HARTMAN, RICHARD DANNER
Remains Returned March 6, 1974

Name: Richard Danner Hartman
Rank/Branch: O4/US Navy
Unit: Attack Squadron 164, USS ORISKANY (CVA-34)
Date of Birth: 01 May 1935
Home City of Record: Clark NY
Date of Loss: 18 July 1967
Country of Loss: North Vietnam
Loss Coordinates: WH886687
Status (in 1973): Killed in Captivity
Category: 1
Aircraft/Vehicle/Ground: A4E
Refmo: 0767

Other Personnel In Incident: Dennis W. Peterson (missing); Donald P. Frye;
William B. Jackson; Donald P. McGrane all remains recovered.

Source: Compiled by Homecoming II Project 15 May 1990 from one or more of the
following: raw data from U.S. Government agency sources, correspondence with
POW/MIA families, published sources including "Alpha Strike Vietnam" by Jeffrey
L. Levinson, personal interviews. Updated by the P.O.W. NETWORK.

REMARKS: REMS RETD 740306

SYNOPSIS: The USS ORISKANY was a World War II-era carrier on duty in Vietnam as
early as 1964. The ORISKANY at one time carried the RF8A (number 144608) that
Maj. John H. Glenn, the famous Marine astronaut (and later Senator), flew in his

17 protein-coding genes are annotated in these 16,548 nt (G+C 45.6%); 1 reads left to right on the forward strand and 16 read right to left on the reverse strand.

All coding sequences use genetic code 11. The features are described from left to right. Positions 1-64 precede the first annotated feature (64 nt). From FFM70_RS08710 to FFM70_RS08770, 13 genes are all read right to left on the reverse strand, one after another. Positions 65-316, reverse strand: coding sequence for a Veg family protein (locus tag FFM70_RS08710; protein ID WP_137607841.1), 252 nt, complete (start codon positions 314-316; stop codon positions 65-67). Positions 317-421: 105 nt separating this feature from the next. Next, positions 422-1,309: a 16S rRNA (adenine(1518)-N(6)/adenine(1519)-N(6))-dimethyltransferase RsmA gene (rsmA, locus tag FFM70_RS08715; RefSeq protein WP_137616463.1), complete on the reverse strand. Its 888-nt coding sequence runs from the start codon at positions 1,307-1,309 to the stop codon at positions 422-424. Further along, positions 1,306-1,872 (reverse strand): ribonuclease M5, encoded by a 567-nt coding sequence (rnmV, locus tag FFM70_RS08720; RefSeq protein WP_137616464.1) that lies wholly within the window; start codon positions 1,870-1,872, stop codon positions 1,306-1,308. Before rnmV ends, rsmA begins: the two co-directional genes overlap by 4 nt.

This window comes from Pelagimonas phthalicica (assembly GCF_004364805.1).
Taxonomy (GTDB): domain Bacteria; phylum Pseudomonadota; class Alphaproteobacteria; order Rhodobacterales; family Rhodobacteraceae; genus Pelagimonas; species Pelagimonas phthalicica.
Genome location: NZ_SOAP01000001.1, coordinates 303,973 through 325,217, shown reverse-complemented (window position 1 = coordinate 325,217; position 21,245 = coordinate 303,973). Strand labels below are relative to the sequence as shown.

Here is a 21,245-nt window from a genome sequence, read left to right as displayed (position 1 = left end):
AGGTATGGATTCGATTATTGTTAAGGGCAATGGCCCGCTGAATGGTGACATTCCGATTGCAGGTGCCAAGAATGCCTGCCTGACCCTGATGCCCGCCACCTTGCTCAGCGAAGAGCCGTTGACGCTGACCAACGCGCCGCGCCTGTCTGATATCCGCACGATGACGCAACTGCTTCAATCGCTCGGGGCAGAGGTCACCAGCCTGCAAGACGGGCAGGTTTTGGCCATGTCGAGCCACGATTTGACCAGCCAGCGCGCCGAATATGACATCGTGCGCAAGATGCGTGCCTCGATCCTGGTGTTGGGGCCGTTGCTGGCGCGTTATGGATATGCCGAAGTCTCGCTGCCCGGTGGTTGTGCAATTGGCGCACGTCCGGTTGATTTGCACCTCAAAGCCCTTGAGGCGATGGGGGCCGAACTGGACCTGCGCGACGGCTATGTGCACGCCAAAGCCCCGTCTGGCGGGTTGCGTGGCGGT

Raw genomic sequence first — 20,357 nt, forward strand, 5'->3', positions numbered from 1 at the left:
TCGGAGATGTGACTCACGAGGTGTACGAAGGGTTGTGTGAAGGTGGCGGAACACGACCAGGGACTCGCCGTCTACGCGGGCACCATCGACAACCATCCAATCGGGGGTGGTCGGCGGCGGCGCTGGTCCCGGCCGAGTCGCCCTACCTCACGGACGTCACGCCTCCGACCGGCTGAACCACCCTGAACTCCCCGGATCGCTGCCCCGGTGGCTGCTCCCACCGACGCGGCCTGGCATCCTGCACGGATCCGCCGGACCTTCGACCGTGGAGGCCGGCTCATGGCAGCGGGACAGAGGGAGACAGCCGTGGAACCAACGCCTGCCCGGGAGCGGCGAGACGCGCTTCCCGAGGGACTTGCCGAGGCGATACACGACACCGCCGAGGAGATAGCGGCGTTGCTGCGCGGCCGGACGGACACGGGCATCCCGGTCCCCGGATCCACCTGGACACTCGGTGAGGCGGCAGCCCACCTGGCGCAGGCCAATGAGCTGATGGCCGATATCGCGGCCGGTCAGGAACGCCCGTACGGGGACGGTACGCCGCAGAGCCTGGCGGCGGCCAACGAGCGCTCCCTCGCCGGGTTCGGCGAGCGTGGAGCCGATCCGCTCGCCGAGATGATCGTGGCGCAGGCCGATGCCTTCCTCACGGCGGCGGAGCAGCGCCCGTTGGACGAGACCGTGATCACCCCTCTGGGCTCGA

1957 transcontinental flight. In October, 1966 the ORISKANY endured a tragic
fire which killed 44 men onboard, but was soon back on station. In 1972, the
ORISKANY had an at-sea accident which resulted in the loss of one of its
aircraft elevators, and later lost a screw that put the carrier into drydock in
Yokosuka, Japan for major repairs, thus delaying its involvement until the late
months of the war.

The ORISKANY's 1966 tour was undoubtedly one of the most tragic deployments of
the Vietnam conflict. This cruise saw eight VA 164 "Ghostriders" lost; four in
the onboard fire, one in an aerial refueling mishap, and another three in the
operational arena. However, the 1967 deployment, which began in June and ended
on a chilly January morning as the ORISKANY anchored in San Francisco Bay,
earned near legendary status by virtue of extensive losses suffered in the
ship's squadrons, including among the Ghostriders of VA 164, and Saints of VA
163. One reason may have been that Navy aviators were, at this time, still
forbidden to strike surface-to-air missile (SAM) sites which were increasing in
number in North Vietnam.

On July 18, 1967, LCDR Richard D. Hartman's aircraft fell victim to
anti-aircraft fire near Phu Ly in Nam Ha Province, North Vietnam. Hartman, from
VA 164, ejected safely, but could not be rescued due to the hostile threat in
the area. Others in the flight were in radio contact with him and resupplied him
for about three days. He was on a karst hill in a difficult recovery area.
Eventually the North Vietnamese moved in a lot of troops and AAA guns, making
rescue almost impossible.

One of the rescue helicopters attempting to recover LCDR Hartman on the 19th was
a Sikorsky SH3A helicopter flown by Navy LT Dennis W. Peterson. The crew onboard